Deterministic vs. Probabilistic: Best Practices for Patient Matching Based on a Comparison of Two Implementations


In order to successfully share patient data across multiple systems, a reliable method of linking patient records across disparate organizations is required. In Canada, within the province of Ontario, there are four centralized diagnostic imaging repositories (DIRs) that allow multiple hospitals and independent health facilities (IHF) to send diagnostic images and reports for the purpose of sharing patient data across the region (Nagels et al. J Digit Imaging 28: 188, 2015). In 2017, the opportunity to consolidate the two regional DIRs that share the south-central and southeast area of the province was reviewed. The two DIRs use two different methods for patient matching. One uses a deterministic match based on one specific value, while the other uses a probabilistic scorecard that weighs a variety of patient demographics to assess if the patients are a match. An analysis was conducted to measure how a patient identity domain that uses a deterministic approach would compare to the accepted “standard.” The intention is to review the analysis as a means of identifying interesting insights in both approaches. For the purpose of this paper, the two DIRs will be referred to as DIR1 and DIR2.

This is a preview of subscription content, access via your institution.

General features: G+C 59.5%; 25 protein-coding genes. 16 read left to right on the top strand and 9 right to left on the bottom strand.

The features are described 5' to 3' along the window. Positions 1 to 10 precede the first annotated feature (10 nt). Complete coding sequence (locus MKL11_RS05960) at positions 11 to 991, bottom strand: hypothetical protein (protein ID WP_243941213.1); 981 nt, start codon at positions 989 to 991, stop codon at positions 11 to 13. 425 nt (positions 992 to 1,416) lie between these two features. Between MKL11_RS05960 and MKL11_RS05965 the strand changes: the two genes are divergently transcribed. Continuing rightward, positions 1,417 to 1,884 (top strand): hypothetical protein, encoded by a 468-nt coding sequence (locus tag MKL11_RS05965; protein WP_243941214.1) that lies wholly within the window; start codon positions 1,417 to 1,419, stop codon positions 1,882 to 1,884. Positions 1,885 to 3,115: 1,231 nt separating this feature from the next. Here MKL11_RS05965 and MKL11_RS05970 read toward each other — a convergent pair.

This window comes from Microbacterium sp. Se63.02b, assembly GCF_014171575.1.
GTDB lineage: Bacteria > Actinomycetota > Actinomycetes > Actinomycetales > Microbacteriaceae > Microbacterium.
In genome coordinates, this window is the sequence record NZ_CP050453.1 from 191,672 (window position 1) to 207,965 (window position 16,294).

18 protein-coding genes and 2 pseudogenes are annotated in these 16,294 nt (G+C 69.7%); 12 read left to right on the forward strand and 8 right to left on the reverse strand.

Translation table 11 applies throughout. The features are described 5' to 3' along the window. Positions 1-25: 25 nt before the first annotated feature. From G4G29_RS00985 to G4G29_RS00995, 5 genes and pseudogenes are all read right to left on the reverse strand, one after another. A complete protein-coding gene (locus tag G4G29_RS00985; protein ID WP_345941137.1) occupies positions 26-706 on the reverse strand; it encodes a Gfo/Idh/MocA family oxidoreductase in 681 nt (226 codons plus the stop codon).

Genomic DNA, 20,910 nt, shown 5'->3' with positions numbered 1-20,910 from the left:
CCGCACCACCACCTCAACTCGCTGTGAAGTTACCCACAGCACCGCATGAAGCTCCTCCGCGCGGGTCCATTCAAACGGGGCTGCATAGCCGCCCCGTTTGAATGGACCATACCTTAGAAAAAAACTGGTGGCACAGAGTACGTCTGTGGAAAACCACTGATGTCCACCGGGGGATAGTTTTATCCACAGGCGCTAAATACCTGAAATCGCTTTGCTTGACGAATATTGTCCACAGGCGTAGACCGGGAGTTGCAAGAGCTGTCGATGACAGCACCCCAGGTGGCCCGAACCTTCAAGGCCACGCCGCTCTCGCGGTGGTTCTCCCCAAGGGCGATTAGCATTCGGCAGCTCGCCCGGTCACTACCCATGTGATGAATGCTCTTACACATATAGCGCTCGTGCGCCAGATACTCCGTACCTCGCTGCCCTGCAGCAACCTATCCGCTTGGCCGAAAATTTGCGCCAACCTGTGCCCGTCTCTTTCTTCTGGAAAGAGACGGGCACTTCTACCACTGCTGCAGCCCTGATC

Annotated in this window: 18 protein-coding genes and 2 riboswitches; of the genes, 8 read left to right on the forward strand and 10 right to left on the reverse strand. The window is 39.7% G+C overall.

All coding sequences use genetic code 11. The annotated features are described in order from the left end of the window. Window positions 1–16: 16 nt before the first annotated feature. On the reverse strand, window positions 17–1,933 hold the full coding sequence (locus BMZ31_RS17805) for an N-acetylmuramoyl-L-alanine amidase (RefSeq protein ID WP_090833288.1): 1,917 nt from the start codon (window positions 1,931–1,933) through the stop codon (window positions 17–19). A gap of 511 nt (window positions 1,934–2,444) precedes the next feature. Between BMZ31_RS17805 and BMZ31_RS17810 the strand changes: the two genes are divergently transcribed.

Fig. 1


  1. 1.

    Nagels J, MacDonald D, Parker D: Foreign exam management in practice: seamless access to foreign images and results in a regional environment. J Digit Imaging 28:188–193, 2015.

    Article  PubMed  Google Scholar 

  2. 2.

    Nagels J, Macdonald D, Coz C: Measuring the benefits of a regional imaging environment. J Digit Imaging 30:609–614, 2017.

    Article  PubMed  PubMed Central  Google Scholar 

  3. 3.

    Hallet J, Coburn NG, Alberga A, Fu L, Tharmalingam S, Beyfuss K, Milot L, Law CHL: Reducing repeat imaging in hepato-pancreatico-biliary surgical cancer care through shared diagnostic imaging repositories. HPB (Oxford) 21(1):96–106, 2019.

    Article  Google Scholar 

  4. 4.

    Torkzadeh R: Advancing a nationwide patient matching strategy. Journal of AHIMA 89(7):30–35, 2018

  5. 5.

    Zech J, Husk G, Moore T, Shapiro JS: Measuring the degree of unmatched patient Records in a health information exchange using exact matching. Applied clinical informatics 7(2):330–340, 2016.

    Article  Google Scholar 

  6. 6.

    Sayers A , Ben-Shlomo Y, Blom AW, Steele F. Probabilistic record linkage. Int J Epidemiol 45:954–64, 2015

    Article  Google Scholar 

  7. 7.

    Kesinger MR, Kumar RG, Ritter AC, Sperry JL, Wagner AK: Probabilistic matching approach to link deidentified data from a trauma registry and a traumatic brain injury model system center. Am J Phys Med Rehabil 96(1):17–24, 2017.

    Article  PubMed  PubMed Central  Google Scholar 

Download references

Author information



Corresponding author

Correspondence to Jason Nagels.

Additional information

Publisher’s Note

Springer Nature remains neutral with regard to jurisdictional claims in published maps and institutional affiliations.

Rights and permissions

Reprints and Permissions

About this article

Verify currency and authenticity via CrossMark

Cite this article

Nagels, J., Wu, S. & Gorokhova, V. Deterministic vs. Probabilistic: Best Practices for Patient Matching Based on a Comparison of Two Implementations. J Digit Imaging 32, 919–924 (2019).

Download citation


  • PACS
  • Health information exchange (HIE)
  • Digital Imaging and Communications in Medicine (DICOM)
  • Enterprise PACS
  • Foreign exam management (FEM)
  • EMPI
  • Patient matching